May 16, 2011 - This is one of the coldest places in Alaska. The Hubbard Glacier is over 13 km wide and terminates directly into Disenchantment Bay, not far from the small community of Yakutat. Think of Hubbard as one of the world's largest refrigerators, with winds constantly blowing off the face of the glacier out into the bay and directly into oncoming cruise ships. Bring a hat, bring gloves, bring a blanket..... you will get cold out on the open decks - for a while. Something magical happens the closer you get to the face of the glacier (and how close you get depends on the weather and the amount of ice in the water). You will reach a place where the winds pass over the top of the ship and you are left standing on deck in very calm - and if the sun is out - much warmer conditions.
On this voyage we were in for a treat as the Captain opened the forward helipad for us to scamper out on to for our viewing pleasure. It was a bit of a climb up and down steep stairs and through the narrow passageways but the view was well worth it and we shared this space with several hundred of our fellow passengers. Hot chocolate and other libations were available to ensure that no one became too cold and it was a great place to watch our final approach to Hubbard. While we did not get as close as some of our other trips, given how early in the year it was and how much ice was in the water, we still got a great view on a beautiful sunny day.
The Captain brought us in as close as he could, spun the ship around so that port and starboard both had great views and then we eased ourselves back through the ice the same way we approached the glacier in the first place.
Leaving Hubbard Glacier (Jan)
Jan's Beach Trail and Boat
May 15, 2011 - We made landfall for the first time on this cruise in Icy Strait Point, just west of the Tlingit community of Hoonah on Chichagof Island. Ship tenders dock here rather than in the town itself and it is a beautiful location that feels like "the real Alaska" that it is marketed to be. There are several buildings near the dock, including an excursion lounge and cafe, a cannery museum, gift shop, restaurant, and native theatre. From here buses take guests on shore excursions or into town to explore. Walking trails follow the ocean shore and meander through the old growth forest.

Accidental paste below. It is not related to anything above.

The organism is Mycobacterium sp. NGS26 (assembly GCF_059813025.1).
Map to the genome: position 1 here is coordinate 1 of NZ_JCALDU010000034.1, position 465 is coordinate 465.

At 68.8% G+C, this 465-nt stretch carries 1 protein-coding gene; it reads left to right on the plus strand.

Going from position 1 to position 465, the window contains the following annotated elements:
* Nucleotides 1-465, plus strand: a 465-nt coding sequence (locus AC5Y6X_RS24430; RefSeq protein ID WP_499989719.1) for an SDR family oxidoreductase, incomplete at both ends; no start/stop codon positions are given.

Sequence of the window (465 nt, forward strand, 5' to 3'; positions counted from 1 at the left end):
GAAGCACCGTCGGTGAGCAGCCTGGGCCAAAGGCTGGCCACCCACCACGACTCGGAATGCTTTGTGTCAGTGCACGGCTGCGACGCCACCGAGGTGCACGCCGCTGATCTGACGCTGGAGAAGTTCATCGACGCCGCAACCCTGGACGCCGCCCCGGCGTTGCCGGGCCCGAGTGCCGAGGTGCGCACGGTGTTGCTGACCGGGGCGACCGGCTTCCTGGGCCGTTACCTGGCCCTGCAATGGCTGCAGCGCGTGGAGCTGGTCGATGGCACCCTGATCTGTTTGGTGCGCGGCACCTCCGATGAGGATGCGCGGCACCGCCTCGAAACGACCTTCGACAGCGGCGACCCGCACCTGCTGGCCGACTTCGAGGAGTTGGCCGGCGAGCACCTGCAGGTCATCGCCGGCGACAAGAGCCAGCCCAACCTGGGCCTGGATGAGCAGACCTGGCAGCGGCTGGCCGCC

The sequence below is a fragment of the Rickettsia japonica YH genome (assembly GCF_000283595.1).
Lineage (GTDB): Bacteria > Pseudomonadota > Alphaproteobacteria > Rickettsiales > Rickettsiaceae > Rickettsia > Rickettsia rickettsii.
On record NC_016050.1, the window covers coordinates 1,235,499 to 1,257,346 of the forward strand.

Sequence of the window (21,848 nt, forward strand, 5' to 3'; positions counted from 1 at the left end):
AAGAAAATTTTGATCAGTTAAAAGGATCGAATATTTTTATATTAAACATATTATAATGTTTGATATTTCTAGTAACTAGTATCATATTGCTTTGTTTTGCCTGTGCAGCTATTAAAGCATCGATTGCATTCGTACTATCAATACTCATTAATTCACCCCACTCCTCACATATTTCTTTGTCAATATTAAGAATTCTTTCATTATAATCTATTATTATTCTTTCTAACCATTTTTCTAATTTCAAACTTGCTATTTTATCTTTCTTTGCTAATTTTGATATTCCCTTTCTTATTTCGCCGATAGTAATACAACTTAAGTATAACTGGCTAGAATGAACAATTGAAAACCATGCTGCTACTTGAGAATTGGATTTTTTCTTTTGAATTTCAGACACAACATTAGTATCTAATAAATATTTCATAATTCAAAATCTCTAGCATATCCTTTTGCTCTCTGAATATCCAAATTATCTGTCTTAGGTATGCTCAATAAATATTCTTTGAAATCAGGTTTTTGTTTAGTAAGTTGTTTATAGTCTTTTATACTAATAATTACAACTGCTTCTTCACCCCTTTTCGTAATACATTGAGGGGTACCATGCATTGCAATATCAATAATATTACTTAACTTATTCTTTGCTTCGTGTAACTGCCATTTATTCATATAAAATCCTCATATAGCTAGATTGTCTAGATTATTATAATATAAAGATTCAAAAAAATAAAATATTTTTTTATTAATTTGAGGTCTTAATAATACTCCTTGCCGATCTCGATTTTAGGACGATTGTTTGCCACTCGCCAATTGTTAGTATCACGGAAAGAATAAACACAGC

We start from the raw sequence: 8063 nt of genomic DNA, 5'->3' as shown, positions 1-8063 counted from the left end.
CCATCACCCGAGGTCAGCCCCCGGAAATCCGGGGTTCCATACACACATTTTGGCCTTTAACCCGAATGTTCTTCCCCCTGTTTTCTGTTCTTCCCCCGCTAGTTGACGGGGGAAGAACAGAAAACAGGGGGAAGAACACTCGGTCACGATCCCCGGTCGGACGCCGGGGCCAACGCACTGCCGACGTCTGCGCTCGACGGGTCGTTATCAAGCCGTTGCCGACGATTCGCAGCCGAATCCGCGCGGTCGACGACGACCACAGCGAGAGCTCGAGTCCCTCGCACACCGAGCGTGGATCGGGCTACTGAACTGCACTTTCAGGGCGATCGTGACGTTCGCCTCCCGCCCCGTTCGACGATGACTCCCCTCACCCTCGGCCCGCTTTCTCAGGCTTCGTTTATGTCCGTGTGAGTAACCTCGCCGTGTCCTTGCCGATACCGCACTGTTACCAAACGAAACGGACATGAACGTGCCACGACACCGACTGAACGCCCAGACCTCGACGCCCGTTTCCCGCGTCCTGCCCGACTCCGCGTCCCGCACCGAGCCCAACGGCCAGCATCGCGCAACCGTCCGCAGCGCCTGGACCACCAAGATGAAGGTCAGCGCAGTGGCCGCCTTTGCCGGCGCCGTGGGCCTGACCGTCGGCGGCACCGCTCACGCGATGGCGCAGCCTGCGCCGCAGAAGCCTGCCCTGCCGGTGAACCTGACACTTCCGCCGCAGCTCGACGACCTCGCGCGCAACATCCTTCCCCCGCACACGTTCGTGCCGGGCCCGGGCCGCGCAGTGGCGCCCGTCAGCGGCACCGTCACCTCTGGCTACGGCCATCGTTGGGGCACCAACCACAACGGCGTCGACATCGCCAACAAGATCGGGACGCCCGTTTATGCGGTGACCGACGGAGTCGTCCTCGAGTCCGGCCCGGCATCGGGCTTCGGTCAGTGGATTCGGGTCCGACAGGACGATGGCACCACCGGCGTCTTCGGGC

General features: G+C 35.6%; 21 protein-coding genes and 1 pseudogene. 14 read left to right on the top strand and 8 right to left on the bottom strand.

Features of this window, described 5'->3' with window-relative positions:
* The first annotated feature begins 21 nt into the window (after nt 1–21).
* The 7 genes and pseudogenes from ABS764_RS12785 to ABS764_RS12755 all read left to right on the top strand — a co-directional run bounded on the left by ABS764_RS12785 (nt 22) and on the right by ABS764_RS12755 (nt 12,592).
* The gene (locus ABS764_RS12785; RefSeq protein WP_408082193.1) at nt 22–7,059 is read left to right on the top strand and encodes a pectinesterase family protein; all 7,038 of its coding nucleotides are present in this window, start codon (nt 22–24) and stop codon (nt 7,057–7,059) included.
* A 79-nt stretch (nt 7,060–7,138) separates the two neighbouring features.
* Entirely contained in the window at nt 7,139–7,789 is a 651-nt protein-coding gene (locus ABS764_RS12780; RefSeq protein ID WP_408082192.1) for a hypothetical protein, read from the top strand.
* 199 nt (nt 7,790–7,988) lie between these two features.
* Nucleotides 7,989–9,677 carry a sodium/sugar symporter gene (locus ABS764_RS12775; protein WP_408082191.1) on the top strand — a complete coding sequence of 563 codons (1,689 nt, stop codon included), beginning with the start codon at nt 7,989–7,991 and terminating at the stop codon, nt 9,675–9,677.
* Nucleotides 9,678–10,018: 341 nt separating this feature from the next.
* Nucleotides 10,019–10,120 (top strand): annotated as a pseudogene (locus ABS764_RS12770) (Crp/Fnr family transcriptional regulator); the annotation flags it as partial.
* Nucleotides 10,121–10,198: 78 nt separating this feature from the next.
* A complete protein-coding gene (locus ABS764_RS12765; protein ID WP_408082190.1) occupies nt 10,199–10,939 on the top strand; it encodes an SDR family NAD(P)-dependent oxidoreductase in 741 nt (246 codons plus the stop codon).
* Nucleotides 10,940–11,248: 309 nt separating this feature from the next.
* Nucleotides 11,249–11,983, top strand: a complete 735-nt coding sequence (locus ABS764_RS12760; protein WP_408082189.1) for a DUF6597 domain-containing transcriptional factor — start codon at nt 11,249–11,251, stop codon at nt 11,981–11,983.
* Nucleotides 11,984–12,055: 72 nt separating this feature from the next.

Last time we were in Icy Strait we went on a bear watching excursion that took us into the muskeg and forest looking for bears. Unfortunately the closest we came to seeing bear was spotting Sitka deer, but the landscape was beautiful and we still enjoyed ourselves immensely. This time we opted to hang out in Icy Strait Point itself and walk the Beach Trail the leads west from the Cannery Museum, along the ocean shore, through forest and under the screaming guests riding the longest zip chair in the world before circling back to where we began.
On the whole, a relaxing way to spend a day exploring Alaska up close and personal!
Jans Old Growth Forest
May 14, 2011 - The first day at sea on an Alaskan cruise offers the possibly of encountering choppy water in places like Hecate Strait. This trip proved to be smooth sailing through these waters and it was a special treat to enter one of the gems of the Canadian Inside Passage in the early afternoon. Grenveille Channel is a 90km long narrow fjord north of Princess Royal Island, home of the famous Kermode (Moksgm'ol) Bear
. The channel takes a little over three hours to navigate and brings the ship within meters of the steep edges of this spectacular fjord. This is the kind of breathtaking wilderness that everyone hopes to experience during their cruise and this one was off to a great start.
Grenville Channel Seen From Millennium
Dominion Building, East Vancouver
May 13, 2011 - We boarded Celebrity Millennium shortly after 1:00pm on Friday after spending an hour in the cattle chutes leading up to security and immigration. As this was the first Alaska sailing of the season, we'll cut the port authority and the cruise line some slack but it was a long haul to get on the ship (some passengers waited three hours to board later in the afternoon), but it was not up to the usual efficiency we have come to expect from this port.
Most cruise ships sail from Canada Place in downtown Vancouver and this is where we boarded Millennium. The real advantage of this mooring is the view of the heritage buildings in east Vancouver. This is the Dominion Building, a 13-storey "sky scraper" built in 1910 in the "Second Empire" architectural style. More modern, and far taller, sky scrappers can been seen in the background while shorter buildings contemporary to the Dominion Building are visible in the foreground. A number of Hollywood movies and TV shows have been filmed in and around this Vancouver landmark.